Only One Pill a Day for HIV Treatment

Gilead Quad pill safe and effective in preliminary trials

(RxWiki News) HIV positive patients take a daily 'cocktail' of antiretroviral drugs that help keep the virus at bay. If they don't take every pill strictly as prescribed, the effectiveness is reduced.

That's why pharmaceutical companies are developing pills that combine several drugs in one daily dose.

If approved by regulatory agencies, a pill nicknamed 'Quad' would be the first of these single-tablet pills to contain an HIV integrase inhibitor.

"Ask your doctor if a single-pill regimen fits your needs."

The study was conducted by Gilead Sciences in collaboration with Harvard Medical School and Katholieke Universiteit Leuven in Belgium. The results announced are part phase 3 clinical trials for an ongoing study to determine safety and efficacy of the pill.

Last month, an FDA panel recommended that Quad be approved for patients who have not taken HIV drugs before. The agency is expected to make a decision by the end of August.

Quad combines the new integrase inhibitor elvitegravir (EVG) with cobicistat (COBI) plus emtricitabine (FTC) and tenofovir disoproxil fumarate (TDF). FTC/TDF is part of the recommended treatment for an adult beginning treatment, while EVG/COBI is a variable.

EVG and other integrase inhibitors block HIV from integrating fully into human cells, essentially stopping it from replicating. COBI is the part of the formulation that allows EVG to be integrated into the drug.

There are currently other one-pill-a-day HIV treatments on the market, such as Atripla. But, if approved, Quad would be the first to have an integrase inhibitor like EVG.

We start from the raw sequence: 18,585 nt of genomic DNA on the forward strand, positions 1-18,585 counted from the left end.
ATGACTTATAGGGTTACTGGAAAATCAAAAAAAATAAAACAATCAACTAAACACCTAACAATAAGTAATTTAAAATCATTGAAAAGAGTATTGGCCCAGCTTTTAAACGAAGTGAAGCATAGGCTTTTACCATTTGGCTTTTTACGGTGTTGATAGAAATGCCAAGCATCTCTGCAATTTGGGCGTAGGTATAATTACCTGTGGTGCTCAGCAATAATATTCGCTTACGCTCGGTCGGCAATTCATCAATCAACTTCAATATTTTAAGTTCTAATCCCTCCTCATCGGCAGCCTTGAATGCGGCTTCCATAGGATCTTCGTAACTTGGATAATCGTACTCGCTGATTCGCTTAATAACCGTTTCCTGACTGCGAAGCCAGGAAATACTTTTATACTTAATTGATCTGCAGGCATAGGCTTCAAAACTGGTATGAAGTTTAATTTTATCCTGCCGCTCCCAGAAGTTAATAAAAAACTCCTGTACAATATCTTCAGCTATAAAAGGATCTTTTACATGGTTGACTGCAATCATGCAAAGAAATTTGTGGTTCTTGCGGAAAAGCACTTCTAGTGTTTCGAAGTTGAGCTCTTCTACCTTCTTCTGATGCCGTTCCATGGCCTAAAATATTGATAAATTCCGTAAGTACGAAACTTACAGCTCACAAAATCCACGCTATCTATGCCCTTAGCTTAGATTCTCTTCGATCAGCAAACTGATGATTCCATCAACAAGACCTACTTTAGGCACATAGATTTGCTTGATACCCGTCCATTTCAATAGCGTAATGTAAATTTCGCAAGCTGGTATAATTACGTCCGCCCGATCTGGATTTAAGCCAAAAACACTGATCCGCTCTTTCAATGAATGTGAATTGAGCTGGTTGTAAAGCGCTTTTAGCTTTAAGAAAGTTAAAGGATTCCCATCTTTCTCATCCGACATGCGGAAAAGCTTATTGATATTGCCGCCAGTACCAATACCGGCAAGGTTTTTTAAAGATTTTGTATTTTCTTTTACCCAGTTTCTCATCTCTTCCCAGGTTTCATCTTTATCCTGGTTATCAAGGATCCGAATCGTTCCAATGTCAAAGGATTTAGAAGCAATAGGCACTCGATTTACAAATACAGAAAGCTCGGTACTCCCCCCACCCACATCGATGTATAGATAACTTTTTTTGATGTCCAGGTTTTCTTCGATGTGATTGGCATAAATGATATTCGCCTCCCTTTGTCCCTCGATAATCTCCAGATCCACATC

Quad's first clinical trial assigned 700 patients in North America to take one of two single pill regimens – either Quad or Atripla, which is currently considered the “gold standard” for single pills.

The group taking Quad had slightly better outcomes in suppressing viral loads – a measurement of how much HIV is in the body – to undetectable levels. Quad had 88 percent of patients at that level, compared to 84 percent for Atripla.

Side effects were similar for both groups. More had mild nausea with Quad, but less likely to have dizziness, abnormal dreams, insomnia or rash.

In the second trial, 708 patients who had not taken anti-HIV drugs before were assigned to either Quad or a two-pill treatment. Ninety percent of the Quad group ended with undetectable viral loads, versus 87 percent in the two pill group.

Almost four percent of the Quad group had to discontinue treatment, compared to over five percent in the two pill group. But more Quad patients had kidney complications compared to other HIV treatments.

The study was published in the June 2012 issue of The Lancet.

Review Date: 
June 28, 2012